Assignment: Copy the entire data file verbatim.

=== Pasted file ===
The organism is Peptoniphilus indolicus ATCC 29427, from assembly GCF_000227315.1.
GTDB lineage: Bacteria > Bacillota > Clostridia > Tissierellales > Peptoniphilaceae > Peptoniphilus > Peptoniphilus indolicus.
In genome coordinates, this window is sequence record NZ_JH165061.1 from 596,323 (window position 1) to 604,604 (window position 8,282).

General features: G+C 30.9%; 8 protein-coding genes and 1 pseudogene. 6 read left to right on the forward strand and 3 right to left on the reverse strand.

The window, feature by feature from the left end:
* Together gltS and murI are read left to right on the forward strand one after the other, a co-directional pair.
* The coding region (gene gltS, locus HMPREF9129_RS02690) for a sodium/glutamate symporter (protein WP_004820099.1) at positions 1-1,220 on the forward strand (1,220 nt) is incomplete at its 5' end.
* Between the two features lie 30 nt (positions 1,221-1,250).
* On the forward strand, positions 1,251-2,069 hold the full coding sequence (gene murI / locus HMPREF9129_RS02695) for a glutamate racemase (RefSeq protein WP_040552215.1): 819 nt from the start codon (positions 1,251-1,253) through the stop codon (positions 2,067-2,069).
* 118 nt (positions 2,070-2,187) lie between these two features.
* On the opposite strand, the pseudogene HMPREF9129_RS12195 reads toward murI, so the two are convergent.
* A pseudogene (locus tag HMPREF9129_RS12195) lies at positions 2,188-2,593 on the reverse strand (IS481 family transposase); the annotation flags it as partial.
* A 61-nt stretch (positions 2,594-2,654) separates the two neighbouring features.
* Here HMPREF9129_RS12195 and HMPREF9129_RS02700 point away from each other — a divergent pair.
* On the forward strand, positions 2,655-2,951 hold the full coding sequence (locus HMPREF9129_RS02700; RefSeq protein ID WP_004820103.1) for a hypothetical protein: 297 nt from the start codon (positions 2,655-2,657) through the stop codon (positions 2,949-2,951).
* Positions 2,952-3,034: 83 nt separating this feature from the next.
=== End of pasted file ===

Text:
The organism is Peptoniphilus indolicus ATCC 29427, from assembly GCF_000227315.1.
GTDB lineage: Bacteria > Bacillota > Clostridia > Tissierellales > Peptoniphilaceae > Peptoniphilus > Peptoniphilus indolicus.
In genome coordinates, this window is sequence record NZ_JH165061.1 from 596,323 (window position 1) to 604,604 (window position 8,282).

General features: G+C 30.9%; 8 protein-coding genes and 1 pseudogene. 6 read left to right on the forward strand and 3 right to left on the reverse strand.

The window, feature by feature from the left end:
* Together gltS and murI are read left to right on the forward strand one after the other, a co-directional pair.
* The coding region (gene gltS, locus HMPREF9129_RS02690) for a sodium/glutamate symporter (protein WP_004820099.1) at positions 1-1,220 on the forward strand (1,220 nt) is incomplete at its 5' end.
* Between the two features lie 30 nt (positions 1,221-1,250).
* On the forward strand, positions 1,251-2,069 hold the full coding sequence (gene murI / locus HMPREF9129_RS02695) for a glutamate racemase (RefSeq protein WP_040552215.1): 819 nt from the start codon (positions 1,251-1,253) through the stop codon (positions 2,067-2,069).
* 118 nt (positions 2,070-2,187) lie between these two features.
* On the opposite strand, the pseudogene HMPREF9129_RS12195 reads toward murI, so the two are convergent.
* A pseudogene (locus tag HMPREF9129_RS12195) lies at positions 2,188-2,593 on the reverse strand (IS481 family transposase); the annotation flags it as partial.
* A 61-nt stretch (positions 2,594-2,654) separates the two neighbouring features.
* Here HMPREF9129_RS12195 and HMPREF9129_RS02700 point away from each other — a divergent pair.
* On the forward strand, positions 2,655-2,951 hold the full coding sequence (locus HMPREF9129_RS02700; RefSeq protein ID WP_004820103.1) for a hypothetical protein: 297 nt from the start codon (positions 2,655-2,657) through the stop codon (positions 2,949-2,951).
* Positions 2,952-3,034: 83 nt separating this feature from the next.